This was the pool area and restaurant. It was dump and the pool looked like a it had no functioning pump.

We managed to then find a place in the center of town but sadly there was no secure parking for Wallace but under the circumstances we took it anyway.
From there on in, things looked up. After moving in we went for a walk to get some food. What a change from the rest of South and Central America. It was more like modern Spain. Normal shops, proper bars, restaurants and night clubs. It was a real breath of fresh air and we also discovered that we had time-warped forward two hours so we are only 3 hours behind the UK now.
We found an al-fresco restaurant and we tucked into the first food that we could recognise in a long time. It was bliss and we washed it down with a couple of Stella beers.
Proper food. Pork, fried eggs and chips. Bring it on Chile.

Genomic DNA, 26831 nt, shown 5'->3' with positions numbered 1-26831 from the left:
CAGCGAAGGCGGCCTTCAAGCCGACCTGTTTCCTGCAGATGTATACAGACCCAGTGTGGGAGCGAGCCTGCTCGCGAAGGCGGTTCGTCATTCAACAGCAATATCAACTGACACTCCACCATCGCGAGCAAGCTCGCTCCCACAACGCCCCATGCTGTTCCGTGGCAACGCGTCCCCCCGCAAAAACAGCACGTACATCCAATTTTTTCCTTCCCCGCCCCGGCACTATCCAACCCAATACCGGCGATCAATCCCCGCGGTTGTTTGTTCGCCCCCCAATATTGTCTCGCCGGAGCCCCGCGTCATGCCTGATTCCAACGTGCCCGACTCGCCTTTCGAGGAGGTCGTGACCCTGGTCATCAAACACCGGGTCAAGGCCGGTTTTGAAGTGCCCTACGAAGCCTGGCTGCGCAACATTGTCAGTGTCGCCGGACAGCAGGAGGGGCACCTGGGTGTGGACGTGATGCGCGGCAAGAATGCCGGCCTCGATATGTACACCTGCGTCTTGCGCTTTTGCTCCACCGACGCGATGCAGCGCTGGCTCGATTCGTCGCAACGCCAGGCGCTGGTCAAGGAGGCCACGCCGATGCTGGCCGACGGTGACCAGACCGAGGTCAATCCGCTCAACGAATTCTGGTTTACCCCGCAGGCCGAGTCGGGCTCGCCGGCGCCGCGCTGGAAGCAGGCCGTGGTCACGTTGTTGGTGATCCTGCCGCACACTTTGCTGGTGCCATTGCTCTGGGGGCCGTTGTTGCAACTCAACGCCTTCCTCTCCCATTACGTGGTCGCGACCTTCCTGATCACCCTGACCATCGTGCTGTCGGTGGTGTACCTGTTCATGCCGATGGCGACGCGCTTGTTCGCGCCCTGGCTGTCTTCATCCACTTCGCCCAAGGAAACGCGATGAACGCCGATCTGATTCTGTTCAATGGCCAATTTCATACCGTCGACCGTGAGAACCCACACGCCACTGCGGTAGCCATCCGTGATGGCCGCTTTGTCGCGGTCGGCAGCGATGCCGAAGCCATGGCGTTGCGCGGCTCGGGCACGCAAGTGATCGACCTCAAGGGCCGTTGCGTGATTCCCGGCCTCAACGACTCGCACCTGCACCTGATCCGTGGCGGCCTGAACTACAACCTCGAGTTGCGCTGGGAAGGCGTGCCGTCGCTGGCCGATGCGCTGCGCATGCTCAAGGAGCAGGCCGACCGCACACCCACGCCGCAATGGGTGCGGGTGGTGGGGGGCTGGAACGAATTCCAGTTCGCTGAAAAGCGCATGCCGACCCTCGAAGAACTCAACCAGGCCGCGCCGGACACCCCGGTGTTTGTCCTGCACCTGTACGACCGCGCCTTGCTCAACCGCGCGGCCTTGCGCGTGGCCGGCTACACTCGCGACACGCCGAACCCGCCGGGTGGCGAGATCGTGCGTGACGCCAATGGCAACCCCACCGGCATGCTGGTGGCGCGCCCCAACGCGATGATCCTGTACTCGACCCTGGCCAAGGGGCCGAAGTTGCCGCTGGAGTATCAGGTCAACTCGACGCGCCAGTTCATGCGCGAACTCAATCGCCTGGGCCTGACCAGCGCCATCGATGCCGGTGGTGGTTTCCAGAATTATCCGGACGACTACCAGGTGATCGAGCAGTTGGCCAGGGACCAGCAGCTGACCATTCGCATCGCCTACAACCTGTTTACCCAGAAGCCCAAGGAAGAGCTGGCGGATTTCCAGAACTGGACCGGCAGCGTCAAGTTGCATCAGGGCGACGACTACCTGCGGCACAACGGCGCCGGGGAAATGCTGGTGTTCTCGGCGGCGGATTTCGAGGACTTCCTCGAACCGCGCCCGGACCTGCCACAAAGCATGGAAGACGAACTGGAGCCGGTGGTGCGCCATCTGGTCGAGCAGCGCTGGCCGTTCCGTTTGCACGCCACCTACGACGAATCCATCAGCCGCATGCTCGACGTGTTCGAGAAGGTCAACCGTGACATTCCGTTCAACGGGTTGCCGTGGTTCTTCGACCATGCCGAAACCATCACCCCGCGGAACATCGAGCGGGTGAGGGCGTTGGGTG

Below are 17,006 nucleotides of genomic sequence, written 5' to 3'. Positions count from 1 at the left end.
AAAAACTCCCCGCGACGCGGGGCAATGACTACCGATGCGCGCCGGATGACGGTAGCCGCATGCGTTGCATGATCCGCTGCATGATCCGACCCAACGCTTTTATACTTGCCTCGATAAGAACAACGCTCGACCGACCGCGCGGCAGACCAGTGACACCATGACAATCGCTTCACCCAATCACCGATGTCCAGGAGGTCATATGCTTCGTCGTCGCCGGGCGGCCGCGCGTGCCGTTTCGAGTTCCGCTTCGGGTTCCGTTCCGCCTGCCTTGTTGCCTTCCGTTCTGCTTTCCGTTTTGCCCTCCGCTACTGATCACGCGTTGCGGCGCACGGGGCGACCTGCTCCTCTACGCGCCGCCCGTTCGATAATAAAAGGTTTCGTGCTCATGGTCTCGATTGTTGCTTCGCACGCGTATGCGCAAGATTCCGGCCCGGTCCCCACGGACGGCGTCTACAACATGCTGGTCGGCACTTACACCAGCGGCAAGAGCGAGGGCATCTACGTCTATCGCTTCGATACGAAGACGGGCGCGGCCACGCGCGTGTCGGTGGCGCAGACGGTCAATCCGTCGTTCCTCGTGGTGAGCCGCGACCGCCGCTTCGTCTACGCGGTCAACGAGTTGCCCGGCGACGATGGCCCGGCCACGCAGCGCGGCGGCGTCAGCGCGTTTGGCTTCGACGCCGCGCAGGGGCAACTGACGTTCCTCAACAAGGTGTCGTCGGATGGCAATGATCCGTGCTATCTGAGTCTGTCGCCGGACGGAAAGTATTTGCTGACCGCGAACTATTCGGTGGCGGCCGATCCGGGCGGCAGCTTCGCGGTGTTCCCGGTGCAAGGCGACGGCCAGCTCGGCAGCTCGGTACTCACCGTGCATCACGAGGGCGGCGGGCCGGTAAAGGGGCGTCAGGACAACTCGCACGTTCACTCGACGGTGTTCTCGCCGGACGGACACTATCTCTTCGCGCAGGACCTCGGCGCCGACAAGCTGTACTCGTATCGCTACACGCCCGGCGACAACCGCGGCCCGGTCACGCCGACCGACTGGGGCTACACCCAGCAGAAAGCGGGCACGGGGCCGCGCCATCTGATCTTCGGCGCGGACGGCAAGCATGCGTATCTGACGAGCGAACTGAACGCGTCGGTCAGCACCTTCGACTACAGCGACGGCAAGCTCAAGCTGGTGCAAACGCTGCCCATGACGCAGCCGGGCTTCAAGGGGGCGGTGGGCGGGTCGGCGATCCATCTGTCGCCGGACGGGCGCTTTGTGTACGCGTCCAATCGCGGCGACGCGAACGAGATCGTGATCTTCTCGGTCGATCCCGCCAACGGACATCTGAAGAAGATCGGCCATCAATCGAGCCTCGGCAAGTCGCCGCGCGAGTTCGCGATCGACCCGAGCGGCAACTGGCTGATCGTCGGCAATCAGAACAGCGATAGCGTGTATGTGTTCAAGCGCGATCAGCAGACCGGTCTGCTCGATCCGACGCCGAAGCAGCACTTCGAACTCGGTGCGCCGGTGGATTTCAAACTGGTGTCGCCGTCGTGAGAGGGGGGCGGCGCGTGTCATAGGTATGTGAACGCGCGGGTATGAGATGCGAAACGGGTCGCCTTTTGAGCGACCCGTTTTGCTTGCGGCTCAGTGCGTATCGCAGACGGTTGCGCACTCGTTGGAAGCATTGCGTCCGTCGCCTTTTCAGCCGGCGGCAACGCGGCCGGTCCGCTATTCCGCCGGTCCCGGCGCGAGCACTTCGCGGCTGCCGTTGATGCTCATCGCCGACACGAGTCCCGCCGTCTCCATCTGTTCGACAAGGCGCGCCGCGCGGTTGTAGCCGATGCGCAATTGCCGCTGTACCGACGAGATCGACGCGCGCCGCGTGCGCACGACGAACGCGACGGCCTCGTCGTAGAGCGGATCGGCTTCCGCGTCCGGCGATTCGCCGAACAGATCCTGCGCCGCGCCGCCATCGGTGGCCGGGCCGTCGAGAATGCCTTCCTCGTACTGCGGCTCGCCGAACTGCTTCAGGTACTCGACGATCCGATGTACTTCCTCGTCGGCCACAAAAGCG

The main church in Arica.

Sunday 12th January 2014  
Miles Today 193 Total 34,184
We had a late start today, one of the advantages of the clocks going forward. We then filled up for the first time in Chile and I did not have a clue how much to pre-pay for the fuel. There are 870 Chilean Pesos in £1 but my small brain could not work with all the zero's on the strange new notes I now had in my wallet. I gave the attendant some pretty coloured notes containing more zero's than a Japanese air strike. It worked. I filled up and the pump said I owed 14000 pesos.  I later worked it out and it is around 97p per litre (about $6 per US gallon). We then beat the 200 miles to Iquique in 4 hours.

Dunno what this is, but in the desert anything is a distraction.
Oh look, no distractions.
There were a few of these ravines cutting through the high desert.

Not all the views were boring though.

Entering Iquique. This sand dune is behind the city.

We found our pre-booked hotel, but we had booked it for tomorrow and the day after, to mesh in with the Dakar Rally. Having arrived a day early, after a bit of umming and arrring, we got the room for an extra night. Only just though, the whole city is bracing itself for the behemoth otherwise known as the Dakar that arrives tomorrow.
The view from the roof of our hotel.